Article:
Could collide with federal campaign; Dunderdale says that’s a no-go
Premier Kathy Dunderdale said she’s looking to move the province’s fixed election date to get out from under a conflict with the federal government.
The province’s next general election is scheduled for Oct. 13, 2015, less than a week before the federal election on Oct. 19, 2015.
© — Photo by James McLeod/The Telegram
Premier Kathy Dunderdale speaks to reporters outside the House of Assembly in this file photo. — Telegram file photo
“We can’t have two elections on the go at the same time — it’s just too confusing,” Dunderdale said. “You know, you’re using the same resources, and so on.”
In fact, there are six different provincial elections, plus the federal election, all ostensibly scheduled for fall 2015. The largest province in the mix is Ontario, which is currently in a minority government situation, so the provincial election could happen sooner than that.
But for close to two years, political insiders have seen the problem looming.
With provincial and federal elections running at the same time, voters’ attention would be split between the different races.
The provincial political parties typically rely on a lot of the same hardcore committed volunteers during elections, so two contests running at the same time could leave candidates stretched thin.
On top of that, party advertising would compete for air time, and the federal and provincial party platforms and messaging would likely get blurred.
“That would be tough. That would be an awful lot of election fatigue,” Liberal MP Gerry Byrne said. “It would be difficult to create a coherent dialogue through the public domain — especially through the media.”
When Prime Minister Stephen Harper was asked about the issue in the House of Commons in June of 2012, he said he’d be consulting with the provinces on how to untangle things.
“We are talking to our friends in the provinces about how to resolve this,” Harper said. “I can assure parliamentarians we will bring forward a proposal on this well before the next election.”
More than a year later, nothing has happened.
An emailed statement to The Telegram from a spokeswoman for the Minister of State for Democratic Reform didn’t answer the question of whether the federal government has consulted with the provinces, and it didn’t specifically answer the question of whether the federal government will look at moving the election.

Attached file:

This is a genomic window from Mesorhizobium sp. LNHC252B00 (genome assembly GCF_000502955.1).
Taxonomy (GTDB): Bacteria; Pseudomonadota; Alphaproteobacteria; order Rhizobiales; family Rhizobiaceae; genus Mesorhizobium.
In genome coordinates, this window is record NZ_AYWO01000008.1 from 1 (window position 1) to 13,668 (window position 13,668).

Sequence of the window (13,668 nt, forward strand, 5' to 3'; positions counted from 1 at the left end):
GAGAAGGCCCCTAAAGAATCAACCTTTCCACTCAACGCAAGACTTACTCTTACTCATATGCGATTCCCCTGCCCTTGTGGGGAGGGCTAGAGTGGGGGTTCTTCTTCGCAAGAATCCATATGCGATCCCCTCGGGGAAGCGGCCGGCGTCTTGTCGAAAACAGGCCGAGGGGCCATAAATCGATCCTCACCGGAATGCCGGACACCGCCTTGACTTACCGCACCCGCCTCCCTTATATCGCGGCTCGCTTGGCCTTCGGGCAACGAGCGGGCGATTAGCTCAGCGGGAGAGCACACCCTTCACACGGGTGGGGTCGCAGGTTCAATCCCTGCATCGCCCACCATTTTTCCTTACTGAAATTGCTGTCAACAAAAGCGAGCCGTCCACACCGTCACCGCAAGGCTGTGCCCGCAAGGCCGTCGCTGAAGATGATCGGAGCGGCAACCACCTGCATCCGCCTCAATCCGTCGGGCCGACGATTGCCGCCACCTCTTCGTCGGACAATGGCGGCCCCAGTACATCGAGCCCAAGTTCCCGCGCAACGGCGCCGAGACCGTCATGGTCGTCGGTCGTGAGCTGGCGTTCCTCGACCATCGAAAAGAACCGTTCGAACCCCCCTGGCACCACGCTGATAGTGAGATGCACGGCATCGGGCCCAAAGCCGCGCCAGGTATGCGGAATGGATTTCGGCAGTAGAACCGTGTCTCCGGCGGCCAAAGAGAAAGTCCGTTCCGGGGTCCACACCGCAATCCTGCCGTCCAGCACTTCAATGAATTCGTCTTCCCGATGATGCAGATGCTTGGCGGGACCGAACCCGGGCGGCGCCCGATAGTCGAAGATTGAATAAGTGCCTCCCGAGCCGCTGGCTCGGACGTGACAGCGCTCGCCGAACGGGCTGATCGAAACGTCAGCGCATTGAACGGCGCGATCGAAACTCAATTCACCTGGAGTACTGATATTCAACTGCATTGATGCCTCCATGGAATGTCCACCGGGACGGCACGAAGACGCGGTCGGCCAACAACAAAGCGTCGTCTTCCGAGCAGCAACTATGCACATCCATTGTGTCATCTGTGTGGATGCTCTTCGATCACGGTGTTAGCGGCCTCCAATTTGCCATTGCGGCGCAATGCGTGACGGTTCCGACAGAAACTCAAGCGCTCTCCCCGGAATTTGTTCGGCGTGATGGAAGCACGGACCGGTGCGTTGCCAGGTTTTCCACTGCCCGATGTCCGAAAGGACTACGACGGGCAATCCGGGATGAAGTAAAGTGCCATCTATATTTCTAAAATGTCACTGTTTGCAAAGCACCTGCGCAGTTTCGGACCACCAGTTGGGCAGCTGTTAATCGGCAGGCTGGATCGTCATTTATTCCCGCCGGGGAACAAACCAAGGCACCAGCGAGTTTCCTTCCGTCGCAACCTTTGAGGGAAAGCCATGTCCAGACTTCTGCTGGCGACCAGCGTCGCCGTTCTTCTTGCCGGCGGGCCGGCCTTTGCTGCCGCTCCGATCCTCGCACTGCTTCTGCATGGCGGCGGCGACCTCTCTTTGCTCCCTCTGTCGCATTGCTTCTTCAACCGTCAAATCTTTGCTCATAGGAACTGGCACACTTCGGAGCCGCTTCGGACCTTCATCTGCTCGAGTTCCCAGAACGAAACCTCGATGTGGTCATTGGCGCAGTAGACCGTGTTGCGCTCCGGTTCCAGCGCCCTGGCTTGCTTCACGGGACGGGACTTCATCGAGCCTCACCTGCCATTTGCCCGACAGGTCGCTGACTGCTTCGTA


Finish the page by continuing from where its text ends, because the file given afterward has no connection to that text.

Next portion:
“The fixed election dates law enhances the transparency and predictability of Canada’s electoral system during stable majority governments,” spokeswoman Gabrielle Renaud-Mattey wrote in an email. “The current general election date, on the third Monday of October 2015, has been known since the conclusion of the May 2011 election.”
NDP MP Jack Harris was underwhelmed.
“That statement doesn’t say much; it’s certainly consistent with the law itself,” Harris said, adding he doesn’t actually believe the federal government will obey its law.
It’s unclear whether Ottawa ever consulted with the provincial government, but a couple of provinces have already made moves to deal with the situation.
Manitoba and Saskatchewan both have provisions in their fixed election date legislation which say that if the election overlaps with the federal campaign, then the provincial vote should be moved to the following spring.
For her part, Dunderdale said this province has recognized the problem, and that it needs to be fixed, but they still haven’t worked out the details.
“The fix is to move it — and where to move it, and how to move it, that all remains to be seen,” she said. “Some adjustment is going to be required.”
New Democrat Leader Lorraine Michael was miffed that Dunderdale was even talking about the issue in public before she’d consulted with the opposition parties.
“I would like her to have that conversation before she’s gone public with it,” she said. “I’m very disappointed that she would bring this up without even having any conversations with the other parties involved.”
Michael said that if Dunderdale wants to talk about it in public, then it really should be happening in the House of Assembly.
“There’s nothing wrong with going public, but she’s showing disdain for the legislature by not starting the conversation there,” she said.
Liberal Leader Dwight Ball also would’ve preferred to have the conversation on the floor of the legislature, but he mostly wanted to know if Dunderdale has talked to the federal folks about this.
“We’ve known about this for quite some time. She’s known about it. We’ve all known about it. So the only question mark about all of this was the federal government: are they prepared to move their date to accommodate the other six elections?” Ball asked.
“Does she know, for instance, for sure that the federal government is not moving their election date, and they’ve made a commitment to October of 2015?”